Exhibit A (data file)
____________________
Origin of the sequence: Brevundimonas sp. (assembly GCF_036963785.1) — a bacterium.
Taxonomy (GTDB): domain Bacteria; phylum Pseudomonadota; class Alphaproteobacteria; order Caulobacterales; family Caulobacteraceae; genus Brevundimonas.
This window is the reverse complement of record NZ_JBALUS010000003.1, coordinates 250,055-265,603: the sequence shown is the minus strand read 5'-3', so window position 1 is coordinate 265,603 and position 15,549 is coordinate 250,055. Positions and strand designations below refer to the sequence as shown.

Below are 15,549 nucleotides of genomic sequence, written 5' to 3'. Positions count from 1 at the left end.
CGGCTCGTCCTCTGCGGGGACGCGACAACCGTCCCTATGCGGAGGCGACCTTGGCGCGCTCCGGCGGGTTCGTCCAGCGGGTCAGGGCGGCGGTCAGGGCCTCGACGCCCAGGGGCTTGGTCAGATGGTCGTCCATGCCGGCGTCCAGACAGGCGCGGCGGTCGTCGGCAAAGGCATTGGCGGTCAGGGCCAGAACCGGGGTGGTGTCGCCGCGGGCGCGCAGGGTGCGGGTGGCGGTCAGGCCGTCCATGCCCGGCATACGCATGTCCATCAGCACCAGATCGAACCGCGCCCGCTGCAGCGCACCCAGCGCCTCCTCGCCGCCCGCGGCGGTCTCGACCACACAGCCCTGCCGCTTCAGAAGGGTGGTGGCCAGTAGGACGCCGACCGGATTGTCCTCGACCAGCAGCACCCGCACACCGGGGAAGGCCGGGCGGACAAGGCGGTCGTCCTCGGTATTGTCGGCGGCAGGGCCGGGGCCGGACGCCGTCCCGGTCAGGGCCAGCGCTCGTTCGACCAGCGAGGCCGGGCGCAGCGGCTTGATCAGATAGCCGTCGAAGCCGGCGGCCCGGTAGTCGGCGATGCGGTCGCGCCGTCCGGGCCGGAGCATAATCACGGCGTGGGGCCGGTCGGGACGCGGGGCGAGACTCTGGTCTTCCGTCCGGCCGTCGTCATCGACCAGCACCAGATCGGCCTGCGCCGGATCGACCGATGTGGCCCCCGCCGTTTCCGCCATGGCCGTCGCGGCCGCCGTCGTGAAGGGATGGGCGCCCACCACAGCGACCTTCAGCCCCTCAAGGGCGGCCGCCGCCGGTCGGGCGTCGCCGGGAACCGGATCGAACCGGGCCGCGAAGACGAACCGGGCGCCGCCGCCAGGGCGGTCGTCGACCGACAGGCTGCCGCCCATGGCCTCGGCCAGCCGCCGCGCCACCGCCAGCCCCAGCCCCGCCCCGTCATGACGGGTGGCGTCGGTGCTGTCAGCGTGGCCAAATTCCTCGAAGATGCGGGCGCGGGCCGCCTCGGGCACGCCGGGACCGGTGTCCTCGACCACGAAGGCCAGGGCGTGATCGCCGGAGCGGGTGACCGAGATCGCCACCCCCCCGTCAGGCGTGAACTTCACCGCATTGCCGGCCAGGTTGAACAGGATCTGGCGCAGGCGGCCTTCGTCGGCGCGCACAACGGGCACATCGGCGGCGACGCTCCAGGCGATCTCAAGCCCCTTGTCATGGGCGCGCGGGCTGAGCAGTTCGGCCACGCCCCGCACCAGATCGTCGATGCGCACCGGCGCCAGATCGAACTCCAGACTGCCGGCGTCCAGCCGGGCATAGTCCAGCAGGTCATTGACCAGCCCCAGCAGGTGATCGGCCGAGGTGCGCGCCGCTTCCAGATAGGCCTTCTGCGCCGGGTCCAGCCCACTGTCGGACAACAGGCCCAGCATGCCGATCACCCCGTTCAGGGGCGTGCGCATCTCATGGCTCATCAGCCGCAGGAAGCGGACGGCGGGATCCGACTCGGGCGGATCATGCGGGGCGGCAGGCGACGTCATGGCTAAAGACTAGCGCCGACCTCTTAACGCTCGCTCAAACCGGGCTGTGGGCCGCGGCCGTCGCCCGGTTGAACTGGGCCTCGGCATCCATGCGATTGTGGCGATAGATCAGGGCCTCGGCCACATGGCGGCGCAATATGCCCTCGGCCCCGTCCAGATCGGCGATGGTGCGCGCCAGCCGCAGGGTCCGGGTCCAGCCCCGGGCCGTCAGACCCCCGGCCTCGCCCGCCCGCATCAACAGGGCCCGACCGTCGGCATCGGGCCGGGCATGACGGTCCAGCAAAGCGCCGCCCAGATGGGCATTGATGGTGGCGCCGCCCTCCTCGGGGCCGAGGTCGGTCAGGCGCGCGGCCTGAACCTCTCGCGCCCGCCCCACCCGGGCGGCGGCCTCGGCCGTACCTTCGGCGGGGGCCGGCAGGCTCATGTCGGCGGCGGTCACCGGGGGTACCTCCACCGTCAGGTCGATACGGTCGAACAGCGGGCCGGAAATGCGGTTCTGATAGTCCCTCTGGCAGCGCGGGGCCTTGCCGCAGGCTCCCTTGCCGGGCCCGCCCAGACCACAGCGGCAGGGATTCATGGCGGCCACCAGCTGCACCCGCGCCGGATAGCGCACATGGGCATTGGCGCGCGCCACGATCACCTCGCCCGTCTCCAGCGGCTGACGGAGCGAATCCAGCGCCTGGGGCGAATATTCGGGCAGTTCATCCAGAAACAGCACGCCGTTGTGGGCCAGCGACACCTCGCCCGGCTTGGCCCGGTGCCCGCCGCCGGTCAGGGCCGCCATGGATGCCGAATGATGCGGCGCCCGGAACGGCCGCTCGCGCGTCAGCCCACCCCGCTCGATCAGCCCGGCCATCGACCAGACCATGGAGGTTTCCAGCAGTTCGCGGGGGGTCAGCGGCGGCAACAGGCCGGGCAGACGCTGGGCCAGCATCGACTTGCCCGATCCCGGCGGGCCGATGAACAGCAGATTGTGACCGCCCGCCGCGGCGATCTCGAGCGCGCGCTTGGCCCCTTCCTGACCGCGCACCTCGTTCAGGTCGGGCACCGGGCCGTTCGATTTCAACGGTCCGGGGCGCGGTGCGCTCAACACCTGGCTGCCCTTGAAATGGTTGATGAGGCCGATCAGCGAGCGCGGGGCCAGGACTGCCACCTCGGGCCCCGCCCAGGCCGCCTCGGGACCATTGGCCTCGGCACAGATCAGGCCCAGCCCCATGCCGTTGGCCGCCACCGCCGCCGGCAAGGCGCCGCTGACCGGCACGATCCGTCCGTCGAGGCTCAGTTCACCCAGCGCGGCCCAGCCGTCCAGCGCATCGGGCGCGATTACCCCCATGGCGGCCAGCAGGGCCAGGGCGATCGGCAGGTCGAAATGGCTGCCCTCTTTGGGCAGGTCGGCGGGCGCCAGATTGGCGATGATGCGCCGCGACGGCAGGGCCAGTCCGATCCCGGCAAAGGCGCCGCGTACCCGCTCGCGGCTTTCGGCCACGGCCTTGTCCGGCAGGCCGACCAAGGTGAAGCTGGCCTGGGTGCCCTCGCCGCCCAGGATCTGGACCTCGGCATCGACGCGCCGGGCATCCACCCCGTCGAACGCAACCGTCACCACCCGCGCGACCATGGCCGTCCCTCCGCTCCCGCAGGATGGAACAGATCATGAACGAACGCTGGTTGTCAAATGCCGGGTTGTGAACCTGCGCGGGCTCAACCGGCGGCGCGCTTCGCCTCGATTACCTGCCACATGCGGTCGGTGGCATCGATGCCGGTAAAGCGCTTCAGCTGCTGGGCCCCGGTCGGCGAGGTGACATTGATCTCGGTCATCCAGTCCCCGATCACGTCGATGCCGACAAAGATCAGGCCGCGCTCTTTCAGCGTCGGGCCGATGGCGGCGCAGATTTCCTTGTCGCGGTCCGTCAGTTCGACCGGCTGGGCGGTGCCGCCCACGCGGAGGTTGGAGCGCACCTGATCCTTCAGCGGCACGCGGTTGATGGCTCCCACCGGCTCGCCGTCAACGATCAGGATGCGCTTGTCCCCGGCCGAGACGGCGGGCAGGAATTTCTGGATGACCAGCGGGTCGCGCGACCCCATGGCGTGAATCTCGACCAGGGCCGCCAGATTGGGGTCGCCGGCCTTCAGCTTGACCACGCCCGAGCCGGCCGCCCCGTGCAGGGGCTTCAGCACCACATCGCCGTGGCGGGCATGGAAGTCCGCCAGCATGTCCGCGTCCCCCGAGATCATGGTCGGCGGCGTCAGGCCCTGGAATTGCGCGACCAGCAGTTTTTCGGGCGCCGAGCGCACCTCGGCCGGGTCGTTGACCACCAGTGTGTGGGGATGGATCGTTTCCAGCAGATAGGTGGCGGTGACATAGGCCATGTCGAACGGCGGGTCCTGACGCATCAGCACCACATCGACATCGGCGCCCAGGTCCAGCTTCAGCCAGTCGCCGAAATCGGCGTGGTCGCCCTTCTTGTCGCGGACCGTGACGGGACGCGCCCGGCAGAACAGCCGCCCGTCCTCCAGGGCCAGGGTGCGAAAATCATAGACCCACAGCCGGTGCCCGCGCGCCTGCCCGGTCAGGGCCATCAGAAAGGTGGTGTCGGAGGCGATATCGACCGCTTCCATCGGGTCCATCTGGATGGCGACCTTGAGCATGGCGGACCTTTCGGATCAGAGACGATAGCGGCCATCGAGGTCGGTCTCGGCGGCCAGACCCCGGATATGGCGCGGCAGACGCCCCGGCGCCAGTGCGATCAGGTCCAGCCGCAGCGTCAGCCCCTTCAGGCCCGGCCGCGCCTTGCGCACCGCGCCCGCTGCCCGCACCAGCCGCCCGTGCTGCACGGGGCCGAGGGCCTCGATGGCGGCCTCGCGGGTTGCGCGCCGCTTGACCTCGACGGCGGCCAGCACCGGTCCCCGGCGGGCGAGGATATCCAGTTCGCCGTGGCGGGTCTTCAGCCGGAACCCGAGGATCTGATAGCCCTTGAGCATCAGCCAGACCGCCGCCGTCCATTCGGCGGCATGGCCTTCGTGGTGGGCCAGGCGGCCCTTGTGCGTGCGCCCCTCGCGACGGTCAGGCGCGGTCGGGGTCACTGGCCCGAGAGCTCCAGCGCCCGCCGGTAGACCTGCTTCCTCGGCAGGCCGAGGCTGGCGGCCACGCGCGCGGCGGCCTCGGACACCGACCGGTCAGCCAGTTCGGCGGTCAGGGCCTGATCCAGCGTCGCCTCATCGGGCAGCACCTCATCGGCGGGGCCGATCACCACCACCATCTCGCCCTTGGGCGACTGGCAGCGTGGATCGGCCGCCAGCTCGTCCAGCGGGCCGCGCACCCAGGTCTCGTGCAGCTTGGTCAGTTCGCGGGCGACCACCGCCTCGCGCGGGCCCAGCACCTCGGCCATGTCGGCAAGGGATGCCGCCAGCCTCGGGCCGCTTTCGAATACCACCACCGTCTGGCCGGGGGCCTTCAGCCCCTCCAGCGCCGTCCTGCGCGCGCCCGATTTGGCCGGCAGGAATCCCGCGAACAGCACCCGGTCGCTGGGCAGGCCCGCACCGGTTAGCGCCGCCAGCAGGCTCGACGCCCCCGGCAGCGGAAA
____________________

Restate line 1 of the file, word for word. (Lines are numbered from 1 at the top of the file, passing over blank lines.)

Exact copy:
Origin of the sequence: Brevundimonas sp. (assembly GCF_036963785.1) — a bacterium.